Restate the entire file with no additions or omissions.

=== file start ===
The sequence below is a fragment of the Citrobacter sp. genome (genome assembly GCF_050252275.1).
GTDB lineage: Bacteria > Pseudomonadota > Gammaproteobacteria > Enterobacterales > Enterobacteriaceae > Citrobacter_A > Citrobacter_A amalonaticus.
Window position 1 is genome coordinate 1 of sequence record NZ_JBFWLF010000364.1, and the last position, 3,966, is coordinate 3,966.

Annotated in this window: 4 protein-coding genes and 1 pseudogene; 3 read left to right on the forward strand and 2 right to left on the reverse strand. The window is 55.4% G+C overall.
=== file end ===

The sequence below is a fragment of the Citrobacter sp. genome (genome assembly GCF_050252275.1).
GTDB lineage: Bacteria > Pseudomonadota > Gammaproteobacteria > Enterobacterales > Enterobacteriaceae > Citrobacter_A > Citrobacter_A amalonaticus.
Window position 1 is genome coordinate 1 of sequence record NZ_JBFWLF010000364.1, and the last position, 3,966, is coordinate 3,966.

Annotated in this window: 4 protein-coding genes and 1 pseudogene; 3 read left to right on the forward strand and 2 right to left on the reverse strand. The window is 55.4% G+C overall.